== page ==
In our last post, we were discussing a recent Associated Press report on the unintended consequences of laws limiting the sale of pseudoephedrine, a key ingredient of methamphetamine. According to the AP, the laws have created a new problem: “pill brokers.” And, after a brief slump, meth criminal activity is on the rise again.
Experts say the tracking laws share the blame for the nationwide increase in meth busts. There has certainly been an increase in traffic from Mexican cartels, and new manufacturing methods have made it easier to produce small amounts of meth. But the tracking laws, and the black market they helped to create, are factors the Drug Enforcement Administration and other law enforcement agencies can work with lawmakers to change.
National meth crime data from 2009 showed a 34 percent increase over 2008. The three states with electronic tracking systems reported even more discouraging numbers: 34 percent, 65 percent and 164 percent. It’s hard not to make the link between the laws and the increases.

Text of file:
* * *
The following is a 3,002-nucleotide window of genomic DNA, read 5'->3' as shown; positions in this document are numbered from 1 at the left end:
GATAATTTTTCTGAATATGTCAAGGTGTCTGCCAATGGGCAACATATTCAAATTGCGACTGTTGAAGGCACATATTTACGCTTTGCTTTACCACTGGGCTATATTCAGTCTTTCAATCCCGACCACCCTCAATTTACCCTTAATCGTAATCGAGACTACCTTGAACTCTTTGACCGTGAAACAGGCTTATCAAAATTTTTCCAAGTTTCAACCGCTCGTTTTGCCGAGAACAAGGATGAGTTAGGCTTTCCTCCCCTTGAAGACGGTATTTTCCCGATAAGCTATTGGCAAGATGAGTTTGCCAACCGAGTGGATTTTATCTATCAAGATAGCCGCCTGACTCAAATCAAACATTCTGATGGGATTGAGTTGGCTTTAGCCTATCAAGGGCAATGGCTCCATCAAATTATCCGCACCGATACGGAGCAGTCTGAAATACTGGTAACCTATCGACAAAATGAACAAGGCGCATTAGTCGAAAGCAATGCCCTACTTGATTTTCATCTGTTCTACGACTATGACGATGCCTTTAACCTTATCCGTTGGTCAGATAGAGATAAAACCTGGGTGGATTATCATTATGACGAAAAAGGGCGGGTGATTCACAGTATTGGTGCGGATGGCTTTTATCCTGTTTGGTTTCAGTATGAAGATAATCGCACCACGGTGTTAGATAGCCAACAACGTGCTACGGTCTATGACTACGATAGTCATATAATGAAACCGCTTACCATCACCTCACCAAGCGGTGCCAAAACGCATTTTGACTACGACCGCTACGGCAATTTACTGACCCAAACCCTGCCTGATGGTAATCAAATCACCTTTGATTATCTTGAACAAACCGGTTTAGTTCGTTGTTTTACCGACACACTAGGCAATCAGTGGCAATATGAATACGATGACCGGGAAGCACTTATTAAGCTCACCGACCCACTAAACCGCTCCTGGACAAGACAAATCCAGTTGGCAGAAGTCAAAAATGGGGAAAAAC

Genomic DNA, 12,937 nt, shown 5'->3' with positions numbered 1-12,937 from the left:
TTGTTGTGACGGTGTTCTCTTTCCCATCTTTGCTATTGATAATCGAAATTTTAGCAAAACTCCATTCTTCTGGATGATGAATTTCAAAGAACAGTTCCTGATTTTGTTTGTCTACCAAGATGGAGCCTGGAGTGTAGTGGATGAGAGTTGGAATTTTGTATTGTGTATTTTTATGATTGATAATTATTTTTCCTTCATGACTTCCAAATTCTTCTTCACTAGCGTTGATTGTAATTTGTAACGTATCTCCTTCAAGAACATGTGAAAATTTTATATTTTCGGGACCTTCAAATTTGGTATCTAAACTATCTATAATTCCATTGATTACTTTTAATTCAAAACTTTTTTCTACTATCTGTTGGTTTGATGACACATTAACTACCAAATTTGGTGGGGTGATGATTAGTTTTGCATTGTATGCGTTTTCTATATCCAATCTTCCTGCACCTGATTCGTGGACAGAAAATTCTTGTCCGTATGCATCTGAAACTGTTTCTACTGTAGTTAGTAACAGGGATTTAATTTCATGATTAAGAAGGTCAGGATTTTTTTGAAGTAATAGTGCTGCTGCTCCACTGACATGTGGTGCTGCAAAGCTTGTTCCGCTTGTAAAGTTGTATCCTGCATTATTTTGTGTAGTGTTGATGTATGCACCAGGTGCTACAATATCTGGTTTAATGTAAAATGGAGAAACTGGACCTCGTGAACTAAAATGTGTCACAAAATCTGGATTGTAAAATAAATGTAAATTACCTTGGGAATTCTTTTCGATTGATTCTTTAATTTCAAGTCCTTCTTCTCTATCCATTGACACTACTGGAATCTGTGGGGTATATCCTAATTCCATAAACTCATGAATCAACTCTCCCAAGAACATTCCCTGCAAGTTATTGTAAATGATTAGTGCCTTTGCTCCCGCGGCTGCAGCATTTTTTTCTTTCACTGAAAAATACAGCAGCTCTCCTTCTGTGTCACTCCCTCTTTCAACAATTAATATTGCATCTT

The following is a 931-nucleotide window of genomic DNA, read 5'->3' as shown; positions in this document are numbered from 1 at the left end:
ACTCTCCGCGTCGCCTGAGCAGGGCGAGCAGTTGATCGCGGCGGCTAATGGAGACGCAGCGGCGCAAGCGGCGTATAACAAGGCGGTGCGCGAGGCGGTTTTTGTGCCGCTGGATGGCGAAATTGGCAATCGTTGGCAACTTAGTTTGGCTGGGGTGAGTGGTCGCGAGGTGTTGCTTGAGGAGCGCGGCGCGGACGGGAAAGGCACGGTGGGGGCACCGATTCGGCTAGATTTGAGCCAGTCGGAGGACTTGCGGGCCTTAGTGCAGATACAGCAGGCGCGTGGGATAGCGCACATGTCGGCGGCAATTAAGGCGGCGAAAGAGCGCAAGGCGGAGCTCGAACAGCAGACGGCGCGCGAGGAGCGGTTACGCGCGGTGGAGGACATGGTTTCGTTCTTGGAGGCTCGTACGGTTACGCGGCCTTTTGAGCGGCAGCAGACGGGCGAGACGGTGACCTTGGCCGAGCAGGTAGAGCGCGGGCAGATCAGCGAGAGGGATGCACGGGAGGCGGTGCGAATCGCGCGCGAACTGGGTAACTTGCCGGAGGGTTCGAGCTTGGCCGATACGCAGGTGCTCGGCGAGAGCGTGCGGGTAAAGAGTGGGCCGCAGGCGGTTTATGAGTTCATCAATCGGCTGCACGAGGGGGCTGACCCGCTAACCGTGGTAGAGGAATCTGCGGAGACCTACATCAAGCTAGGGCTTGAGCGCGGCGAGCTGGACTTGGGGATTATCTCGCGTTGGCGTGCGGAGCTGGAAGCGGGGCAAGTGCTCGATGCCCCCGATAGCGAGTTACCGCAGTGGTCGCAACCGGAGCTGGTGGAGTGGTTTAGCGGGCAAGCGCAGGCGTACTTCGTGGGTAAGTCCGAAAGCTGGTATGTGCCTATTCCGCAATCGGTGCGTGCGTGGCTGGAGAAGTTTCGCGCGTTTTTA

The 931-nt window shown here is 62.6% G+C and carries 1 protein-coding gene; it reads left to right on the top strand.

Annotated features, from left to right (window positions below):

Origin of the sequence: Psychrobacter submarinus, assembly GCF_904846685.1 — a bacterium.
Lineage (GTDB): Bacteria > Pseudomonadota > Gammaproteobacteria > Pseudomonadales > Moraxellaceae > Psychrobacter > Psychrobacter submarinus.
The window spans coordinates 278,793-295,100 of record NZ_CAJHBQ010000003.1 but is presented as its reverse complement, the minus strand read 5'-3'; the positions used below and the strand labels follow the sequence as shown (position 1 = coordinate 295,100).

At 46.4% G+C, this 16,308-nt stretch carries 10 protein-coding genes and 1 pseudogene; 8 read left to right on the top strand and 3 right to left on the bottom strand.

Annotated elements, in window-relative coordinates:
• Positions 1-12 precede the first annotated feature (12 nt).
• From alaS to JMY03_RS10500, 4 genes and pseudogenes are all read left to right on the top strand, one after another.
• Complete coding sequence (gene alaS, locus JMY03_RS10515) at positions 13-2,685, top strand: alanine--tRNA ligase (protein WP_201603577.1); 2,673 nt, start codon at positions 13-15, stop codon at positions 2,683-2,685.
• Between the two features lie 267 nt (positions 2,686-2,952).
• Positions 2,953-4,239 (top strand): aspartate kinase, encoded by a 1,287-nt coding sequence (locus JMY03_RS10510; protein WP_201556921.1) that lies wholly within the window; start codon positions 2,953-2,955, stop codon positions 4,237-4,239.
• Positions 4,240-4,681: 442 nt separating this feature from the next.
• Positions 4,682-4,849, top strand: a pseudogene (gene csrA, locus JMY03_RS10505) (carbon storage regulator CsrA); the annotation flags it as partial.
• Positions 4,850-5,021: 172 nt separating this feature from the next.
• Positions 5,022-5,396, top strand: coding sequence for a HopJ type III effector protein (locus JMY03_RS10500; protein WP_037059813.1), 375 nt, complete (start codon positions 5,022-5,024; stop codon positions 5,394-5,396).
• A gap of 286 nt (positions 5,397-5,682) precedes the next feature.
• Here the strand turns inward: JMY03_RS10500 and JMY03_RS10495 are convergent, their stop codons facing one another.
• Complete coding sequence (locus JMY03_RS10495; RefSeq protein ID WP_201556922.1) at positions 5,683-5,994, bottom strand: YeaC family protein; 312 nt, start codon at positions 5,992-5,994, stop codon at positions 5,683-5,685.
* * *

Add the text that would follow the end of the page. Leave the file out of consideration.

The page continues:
Some law enforcement experts credit the laws with making it easier for police or the DEA to locate people who produce the drug and shut down meth labs. One officer in a state with electronic tracking argued, “If we pull the plug on electronic tracking, we lose the ability to see where these labs are at.” It would be a step backward.
In spite of the questionable results, though, other states are considering implementing electronic tracking systems. It is a low-cost answer to a difficult drug issue.
Another strategy to limit access to pseudoephedrine is to require a prescription for the decongestant. Pharmaceutical companies, however, claim they would lose as much as $550 million annually if this were to happen, though. But the results in states that have implemented the requirement have been impressive. In Oregon, for example, in 2005 (the year before the prescription law), there were 191 meth incidents. In 2009, that number was down to 12.
Drug enforcement professionals did not comment one way or another about the prescription law. Their efforts are focused on the pill brokers, the newest criminal endeavor in the fight against crystal meth.
Resource: AP “Meth Flourishes Despite Tracking Laws” 01/10/11